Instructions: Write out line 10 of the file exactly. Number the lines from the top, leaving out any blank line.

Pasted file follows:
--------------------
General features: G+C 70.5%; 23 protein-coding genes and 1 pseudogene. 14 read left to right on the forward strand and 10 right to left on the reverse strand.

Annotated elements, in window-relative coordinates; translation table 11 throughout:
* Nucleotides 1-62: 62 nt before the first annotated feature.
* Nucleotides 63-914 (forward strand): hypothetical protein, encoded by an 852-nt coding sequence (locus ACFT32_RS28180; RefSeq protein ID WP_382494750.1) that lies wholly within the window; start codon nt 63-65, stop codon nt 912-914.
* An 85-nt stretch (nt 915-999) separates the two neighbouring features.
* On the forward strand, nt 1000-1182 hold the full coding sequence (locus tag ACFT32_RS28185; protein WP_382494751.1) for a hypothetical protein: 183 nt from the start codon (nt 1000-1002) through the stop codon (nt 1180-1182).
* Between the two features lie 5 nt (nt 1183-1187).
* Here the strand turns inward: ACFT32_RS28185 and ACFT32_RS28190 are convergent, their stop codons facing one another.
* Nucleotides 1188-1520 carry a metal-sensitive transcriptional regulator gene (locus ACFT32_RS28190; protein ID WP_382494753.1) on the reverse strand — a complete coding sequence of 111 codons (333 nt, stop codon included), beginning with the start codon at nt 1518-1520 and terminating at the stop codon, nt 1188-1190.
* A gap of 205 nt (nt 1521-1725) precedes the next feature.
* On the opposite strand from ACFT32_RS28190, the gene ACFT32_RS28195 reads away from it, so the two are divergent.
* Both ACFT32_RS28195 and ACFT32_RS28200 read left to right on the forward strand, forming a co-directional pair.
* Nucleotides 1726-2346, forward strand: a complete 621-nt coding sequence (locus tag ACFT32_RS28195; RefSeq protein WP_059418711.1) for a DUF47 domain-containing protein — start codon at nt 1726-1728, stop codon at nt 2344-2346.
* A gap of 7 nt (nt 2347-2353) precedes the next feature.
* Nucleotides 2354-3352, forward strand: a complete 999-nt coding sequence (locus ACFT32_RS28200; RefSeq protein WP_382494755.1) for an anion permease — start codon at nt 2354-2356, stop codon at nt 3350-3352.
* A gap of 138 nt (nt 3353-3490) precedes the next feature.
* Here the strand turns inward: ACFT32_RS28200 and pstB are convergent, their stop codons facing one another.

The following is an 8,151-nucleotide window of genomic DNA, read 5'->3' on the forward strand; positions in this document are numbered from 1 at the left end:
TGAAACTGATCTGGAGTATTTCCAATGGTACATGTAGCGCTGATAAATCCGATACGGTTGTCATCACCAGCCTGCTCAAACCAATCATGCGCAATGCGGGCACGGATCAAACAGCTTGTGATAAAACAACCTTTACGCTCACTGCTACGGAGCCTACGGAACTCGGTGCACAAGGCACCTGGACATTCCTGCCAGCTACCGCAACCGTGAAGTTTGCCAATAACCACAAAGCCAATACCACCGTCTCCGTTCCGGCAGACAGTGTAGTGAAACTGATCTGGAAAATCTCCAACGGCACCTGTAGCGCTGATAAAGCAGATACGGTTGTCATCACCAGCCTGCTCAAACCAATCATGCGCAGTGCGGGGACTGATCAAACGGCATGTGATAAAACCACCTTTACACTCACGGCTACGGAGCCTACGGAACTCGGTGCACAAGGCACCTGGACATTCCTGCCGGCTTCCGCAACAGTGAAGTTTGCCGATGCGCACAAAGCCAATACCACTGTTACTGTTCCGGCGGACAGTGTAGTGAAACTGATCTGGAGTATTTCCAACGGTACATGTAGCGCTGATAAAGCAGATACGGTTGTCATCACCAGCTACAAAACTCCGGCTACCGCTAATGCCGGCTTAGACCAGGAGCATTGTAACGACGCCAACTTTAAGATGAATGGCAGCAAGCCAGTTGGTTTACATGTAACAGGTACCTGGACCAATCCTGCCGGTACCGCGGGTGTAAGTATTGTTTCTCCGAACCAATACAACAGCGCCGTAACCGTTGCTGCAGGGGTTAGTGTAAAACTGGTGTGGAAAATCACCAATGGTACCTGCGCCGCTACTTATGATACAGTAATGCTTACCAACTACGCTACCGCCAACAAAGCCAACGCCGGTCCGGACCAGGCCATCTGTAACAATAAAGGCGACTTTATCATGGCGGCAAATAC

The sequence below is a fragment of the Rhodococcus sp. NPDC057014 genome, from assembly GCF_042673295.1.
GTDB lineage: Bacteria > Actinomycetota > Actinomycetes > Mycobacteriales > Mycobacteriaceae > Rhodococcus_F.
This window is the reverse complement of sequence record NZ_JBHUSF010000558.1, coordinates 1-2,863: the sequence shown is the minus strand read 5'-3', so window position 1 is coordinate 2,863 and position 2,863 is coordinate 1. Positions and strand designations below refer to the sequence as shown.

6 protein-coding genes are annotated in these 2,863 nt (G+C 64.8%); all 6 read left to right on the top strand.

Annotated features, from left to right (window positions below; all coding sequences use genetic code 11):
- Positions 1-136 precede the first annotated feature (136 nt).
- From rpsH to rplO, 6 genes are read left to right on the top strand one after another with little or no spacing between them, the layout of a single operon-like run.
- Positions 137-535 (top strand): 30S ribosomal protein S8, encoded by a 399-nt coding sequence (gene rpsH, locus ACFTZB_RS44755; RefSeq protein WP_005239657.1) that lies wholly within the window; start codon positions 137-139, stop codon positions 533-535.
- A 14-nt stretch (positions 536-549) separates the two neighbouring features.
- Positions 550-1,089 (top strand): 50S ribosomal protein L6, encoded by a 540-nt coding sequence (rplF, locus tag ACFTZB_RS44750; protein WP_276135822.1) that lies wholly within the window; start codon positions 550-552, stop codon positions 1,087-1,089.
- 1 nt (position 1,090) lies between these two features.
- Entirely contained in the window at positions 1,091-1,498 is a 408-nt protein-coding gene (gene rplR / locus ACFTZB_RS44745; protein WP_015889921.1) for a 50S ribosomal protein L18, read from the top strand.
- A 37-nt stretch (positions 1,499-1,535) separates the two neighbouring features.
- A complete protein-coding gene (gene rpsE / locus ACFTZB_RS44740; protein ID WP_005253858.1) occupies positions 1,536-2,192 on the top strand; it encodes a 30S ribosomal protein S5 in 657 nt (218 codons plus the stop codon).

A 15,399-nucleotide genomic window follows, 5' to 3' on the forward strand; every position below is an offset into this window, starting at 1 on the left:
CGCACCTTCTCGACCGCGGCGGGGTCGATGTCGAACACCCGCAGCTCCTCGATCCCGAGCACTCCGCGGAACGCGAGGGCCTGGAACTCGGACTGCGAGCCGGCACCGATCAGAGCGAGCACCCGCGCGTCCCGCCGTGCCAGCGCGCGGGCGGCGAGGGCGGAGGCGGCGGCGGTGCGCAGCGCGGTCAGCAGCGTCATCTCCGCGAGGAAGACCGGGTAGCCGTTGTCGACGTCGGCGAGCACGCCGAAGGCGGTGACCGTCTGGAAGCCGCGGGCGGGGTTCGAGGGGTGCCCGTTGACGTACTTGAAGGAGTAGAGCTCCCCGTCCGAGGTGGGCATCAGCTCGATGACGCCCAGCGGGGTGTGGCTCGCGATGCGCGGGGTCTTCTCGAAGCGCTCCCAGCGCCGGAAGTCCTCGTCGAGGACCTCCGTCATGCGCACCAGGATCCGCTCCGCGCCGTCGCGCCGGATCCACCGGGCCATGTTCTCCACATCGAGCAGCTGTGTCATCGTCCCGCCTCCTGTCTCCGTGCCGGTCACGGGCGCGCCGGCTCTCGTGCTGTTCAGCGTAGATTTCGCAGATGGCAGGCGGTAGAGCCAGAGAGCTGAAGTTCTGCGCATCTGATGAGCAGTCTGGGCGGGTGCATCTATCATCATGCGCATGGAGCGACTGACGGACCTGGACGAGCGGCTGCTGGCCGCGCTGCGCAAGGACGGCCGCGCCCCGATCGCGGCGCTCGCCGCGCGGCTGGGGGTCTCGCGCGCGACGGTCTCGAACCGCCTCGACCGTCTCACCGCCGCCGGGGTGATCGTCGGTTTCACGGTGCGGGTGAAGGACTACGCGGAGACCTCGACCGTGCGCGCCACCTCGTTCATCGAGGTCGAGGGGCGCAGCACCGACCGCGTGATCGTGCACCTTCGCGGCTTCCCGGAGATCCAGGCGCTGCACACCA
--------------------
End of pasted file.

* A gap of 205 nt (nt 1521-1725) precedes the next feature.